One of the things that helped out with the blowing snow that was sneaking in under the hut, was to bury the flaps on the outside with heavy snow. Assuming you have snow to use, I recommend doing something like this, so you don’t end up with soaked gloves, hats, and jackets which are fairly key to survival in this kind of situation. And a new pack-shovel I brought with me came in handy for this (as well as digging down to clear ice for the shelter footprint, which beats sitting in a foot of snow in the hut.)
So l learned some more this trip, and my evolution of ice angling continues on its merry path. I continue to learn from others, but some lessons just have to be learned on my own. Enjoy the winter – go out ice fishing. Don't forget to fully secure your shelter. And be careful, no matter how seasoned you are. As nice is it may seem to be sitting on a solid slab in the middle of a lake in the middle of nowhere catching fish through a hole, at some point you have to remember that you are sitting on ice over cold water in the middle of nowhere, and that’s kind of crazy!
Tom pulling our gear in, because he`s good like that. We didn`t have much of a clue that the winds would kick up soon after we reached the lake
Somedays the mountains look like this
Blog content © Matt Snider
Anteroman, CO 1/22/2018 9:26:09 AM
I admire you guys who find this type of "Fishing" fun, I believe this is why I always wait until the waters soft to fish. Not saying all of the softwater days are pleasant and wind free but it's usually not cold and snowing.....fun read, thank you.
Hawaiian Punch, CO 1/22/2018 9:58:02 AM
I know this will not be popular with some,but . .I have had ice screws pull out. I use a dead fall to hold my ice hut. I drill a hole up wind from where I'm going to set the hut,then I put a piece of wood with para cord down the hole and cross the bottom of hole with the wood . . .I use a piece of 1X2 with three holes in it as a tensioner . . .you can dead fall as many sides as you like and unless the para cord fails,your good up to the tensil strength of the cord.
Matt Snider (Matt), CO 1/22/2018 10:04:57 AM
Bill, it's not the same as warm summer days, but I do really enjoy it. HP - that sounds interesting - you should draw it up and write about it. I didn't have issues with the screws coming out this time, all were solid and screwed all the way in. Good ice. My main fault besides not having all my screws was assuming the wind would continue from the same direction.
Hawaiian Punch, CO 1/22/2018 10:23:32 AM
Matt . . .I'm a product of the old saying "nessisty the mother of invention" I'm PC challenged. I could draw this idea up,but getting it off my drawing pad and on here is where I get stuck.
myanke2000, CO 1/22/2018 9:28:36 PM
What a great idea Hawaiian Punch. Thanks for sharing.
moose67, CO 1/23/2018 7:16:03 AM
I have also had problems with my ice screws pulling out on extremely windy days. I switched to ice climbing screws, they are a little expensive but they go in quickly and hold really well. I can usually get all 4 of mine in before any of my buddies even have 1 ice screw started.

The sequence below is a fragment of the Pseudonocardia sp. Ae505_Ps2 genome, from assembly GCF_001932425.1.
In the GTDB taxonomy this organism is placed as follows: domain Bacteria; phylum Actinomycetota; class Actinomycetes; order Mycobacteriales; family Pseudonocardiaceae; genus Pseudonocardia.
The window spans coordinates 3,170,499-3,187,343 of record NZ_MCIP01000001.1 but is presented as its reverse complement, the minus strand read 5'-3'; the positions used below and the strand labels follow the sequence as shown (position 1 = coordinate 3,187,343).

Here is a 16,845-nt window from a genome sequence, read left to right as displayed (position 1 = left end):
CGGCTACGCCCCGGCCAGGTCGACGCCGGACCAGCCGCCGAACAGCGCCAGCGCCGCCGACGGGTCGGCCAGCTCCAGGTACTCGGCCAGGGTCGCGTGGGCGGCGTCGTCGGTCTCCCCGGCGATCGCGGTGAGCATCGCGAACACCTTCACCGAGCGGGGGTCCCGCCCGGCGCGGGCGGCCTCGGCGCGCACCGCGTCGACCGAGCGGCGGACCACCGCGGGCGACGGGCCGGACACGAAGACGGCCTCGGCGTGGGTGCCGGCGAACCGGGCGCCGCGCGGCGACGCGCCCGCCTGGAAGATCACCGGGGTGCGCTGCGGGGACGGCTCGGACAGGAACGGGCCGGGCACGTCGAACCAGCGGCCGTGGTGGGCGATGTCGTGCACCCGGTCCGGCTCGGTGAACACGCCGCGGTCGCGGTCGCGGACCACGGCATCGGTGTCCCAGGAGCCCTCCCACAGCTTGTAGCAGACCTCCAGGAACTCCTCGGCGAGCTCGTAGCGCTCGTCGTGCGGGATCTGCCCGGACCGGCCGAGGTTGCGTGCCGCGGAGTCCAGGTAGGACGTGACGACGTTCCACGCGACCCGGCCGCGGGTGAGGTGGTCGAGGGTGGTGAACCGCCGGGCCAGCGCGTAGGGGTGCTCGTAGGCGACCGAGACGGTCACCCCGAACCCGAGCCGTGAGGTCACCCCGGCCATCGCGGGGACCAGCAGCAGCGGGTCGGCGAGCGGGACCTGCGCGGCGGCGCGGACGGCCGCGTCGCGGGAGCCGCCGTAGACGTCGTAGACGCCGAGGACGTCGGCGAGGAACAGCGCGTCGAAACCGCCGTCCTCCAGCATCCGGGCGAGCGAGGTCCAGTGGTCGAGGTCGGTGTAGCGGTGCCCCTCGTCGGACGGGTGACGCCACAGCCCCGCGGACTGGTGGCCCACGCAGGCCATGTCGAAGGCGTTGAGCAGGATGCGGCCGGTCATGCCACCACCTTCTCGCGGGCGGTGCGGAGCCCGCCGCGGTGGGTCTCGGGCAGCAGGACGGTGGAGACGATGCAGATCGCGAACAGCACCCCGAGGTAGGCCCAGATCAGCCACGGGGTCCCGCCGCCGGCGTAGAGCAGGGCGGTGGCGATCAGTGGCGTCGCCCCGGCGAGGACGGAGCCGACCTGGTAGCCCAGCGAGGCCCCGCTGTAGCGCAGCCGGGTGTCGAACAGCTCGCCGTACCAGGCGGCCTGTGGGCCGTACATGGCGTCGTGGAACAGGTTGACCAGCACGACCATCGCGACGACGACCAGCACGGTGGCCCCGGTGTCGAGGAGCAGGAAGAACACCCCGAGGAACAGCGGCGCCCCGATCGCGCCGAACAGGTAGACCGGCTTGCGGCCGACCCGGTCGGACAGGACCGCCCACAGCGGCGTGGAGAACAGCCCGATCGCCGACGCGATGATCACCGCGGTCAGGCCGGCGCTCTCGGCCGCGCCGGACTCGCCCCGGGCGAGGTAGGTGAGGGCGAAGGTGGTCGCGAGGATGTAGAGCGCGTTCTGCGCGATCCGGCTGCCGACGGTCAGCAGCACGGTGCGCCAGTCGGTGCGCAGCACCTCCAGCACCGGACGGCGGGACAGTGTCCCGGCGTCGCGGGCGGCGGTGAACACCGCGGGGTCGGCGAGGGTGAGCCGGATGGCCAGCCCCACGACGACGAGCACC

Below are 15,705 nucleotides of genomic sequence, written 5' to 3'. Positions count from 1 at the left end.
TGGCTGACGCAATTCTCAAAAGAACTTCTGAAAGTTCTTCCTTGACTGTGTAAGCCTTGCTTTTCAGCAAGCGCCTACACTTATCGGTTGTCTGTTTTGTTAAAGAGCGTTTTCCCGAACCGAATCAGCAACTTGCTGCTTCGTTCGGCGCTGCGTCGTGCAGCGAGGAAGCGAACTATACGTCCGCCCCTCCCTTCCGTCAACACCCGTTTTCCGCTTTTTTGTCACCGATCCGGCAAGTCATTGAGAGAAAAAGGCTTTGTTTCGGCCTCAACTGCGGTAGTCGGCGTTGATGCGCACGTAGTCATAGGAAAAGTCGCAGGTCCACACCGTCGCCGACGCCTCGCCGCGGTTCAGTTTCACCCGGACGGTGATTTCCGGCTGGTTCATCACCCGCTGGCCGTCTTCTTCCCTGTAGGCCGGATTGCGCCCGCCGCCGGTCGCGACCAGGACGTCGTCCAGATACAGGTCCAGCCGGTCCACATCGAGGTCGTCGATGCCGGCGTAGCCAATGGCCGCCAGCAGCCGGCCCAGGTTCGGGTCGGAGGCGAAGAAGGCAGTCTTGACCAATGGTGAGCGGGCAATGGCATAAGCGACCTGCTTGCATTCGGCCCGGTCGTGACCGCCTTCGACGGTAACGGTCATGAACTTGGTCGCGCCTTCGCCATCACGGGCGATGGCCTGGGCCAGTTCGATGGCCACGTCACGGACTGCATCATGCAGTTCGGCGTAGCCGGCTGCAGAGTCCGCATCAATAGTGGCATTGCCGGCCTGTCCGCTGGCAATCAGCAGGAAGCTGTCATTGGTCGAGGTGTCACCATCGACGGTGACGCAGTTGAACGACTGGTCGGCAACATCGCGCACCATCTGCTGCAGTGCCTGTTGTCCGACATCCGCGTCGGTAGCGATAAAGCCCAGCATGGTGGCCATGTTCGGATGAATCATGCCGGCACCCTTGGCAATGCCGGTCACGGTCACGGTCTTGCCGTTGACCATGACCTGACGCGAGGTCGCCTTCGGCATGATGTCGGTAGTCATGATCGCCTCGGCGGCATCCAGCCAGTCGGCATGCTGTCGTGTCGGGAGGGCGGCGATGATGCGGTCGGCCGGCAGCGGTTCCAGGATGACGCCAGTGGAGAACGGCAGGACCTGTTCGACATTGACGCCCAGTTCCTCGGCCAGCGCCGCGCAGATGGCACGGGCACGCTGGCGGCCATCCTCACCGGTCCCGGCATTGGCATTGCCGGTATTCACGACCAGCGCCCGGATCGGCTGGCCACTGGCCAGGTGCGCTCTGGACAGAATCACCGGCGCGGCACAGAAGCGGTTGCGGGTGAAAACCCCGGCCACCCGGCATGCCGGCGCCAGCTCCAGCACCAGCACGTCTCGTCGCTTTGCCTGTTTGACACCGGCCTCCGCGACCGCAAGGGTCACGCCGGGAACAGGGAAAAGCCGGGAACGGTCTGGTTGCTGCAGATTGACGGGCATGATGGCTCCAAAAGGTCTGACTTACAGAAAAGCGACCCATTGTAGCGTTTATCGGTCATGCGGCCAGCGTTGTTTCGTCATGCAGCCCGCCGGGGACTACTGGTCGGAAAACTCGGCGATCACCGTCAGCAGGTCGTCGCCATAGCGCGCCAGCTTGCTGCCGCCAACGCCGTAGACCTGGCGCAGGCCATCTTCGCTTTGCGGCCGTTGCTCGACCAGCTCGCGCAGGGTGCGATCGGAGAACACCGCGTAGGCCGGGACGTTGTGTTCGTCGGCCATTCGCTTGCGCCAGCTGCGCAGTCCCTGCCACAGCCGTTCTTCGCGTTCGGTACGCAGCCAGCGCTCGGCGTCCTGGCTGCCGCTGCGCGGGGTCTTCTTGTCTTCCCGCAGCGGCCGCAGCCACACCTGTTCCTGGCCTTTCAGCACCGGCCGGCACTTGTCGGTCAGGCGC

KAK, CO 1/23/2018 5:07:07 PM
Very good read. Thanks for sharing.
A couple of thoughts:
- A slip knot might be replaced with a taut line hitch. This knot is similar to a double half hitch but a slight modification that makes it taut under pressure but will slide with no pressure. Check out http://www.netknots.com/rope_knots/tautline-hitch or better yet go to YouTube to see the knot tied. http://www.youtube.com/watch?v=1jkN3K5G8eE
- I use a tie down intended for car topping a canoe. It also works great on your tie downs for your ice shelter. Use a dowel with two holes for the rope as the cinch/tensioner part or make a larger cinch using a broom handle. Put s hooks at ends. Adjust the length of the rope as needed.
D-Zilla, CO 1/23/2018 5:43:42 PM
Go redneck....ratchet straps are cheap, and easy to use, and more durable than para cord in most cases. Can get a set of 4 for 20 bucks. I'm NOT joking. I carry 2 in my truck plus the para cord and extra spikes for JUST that situation.
If you've NEVER been hit in the head by a collapsing hub, you aren't ice fishing!
Hawaiian Punch, CO 1/23/2018 7:21:09 PM
Matt . . .here is another trick for you. If there's no snow on top of the ice to weigh down your huts flaps,Clam sells a tub you fill with sand . . .kind of like the door snakes filled with beans. I saw a guy with them the other day . . . .I might have to break out the sewing machine and make me some.
D-Zilla, CO 1/24/2018 5:00:31 PM
HP you always have the neatest ideas....I might have to think about that myself. So little snow on some of these lakes this year.
Hawaiian Punch, CO 1/24/2018 5:28:44 PM
D-Zilla . . .I got the sewing machine . . .and the design skills,go buy some fabric and lets create . . .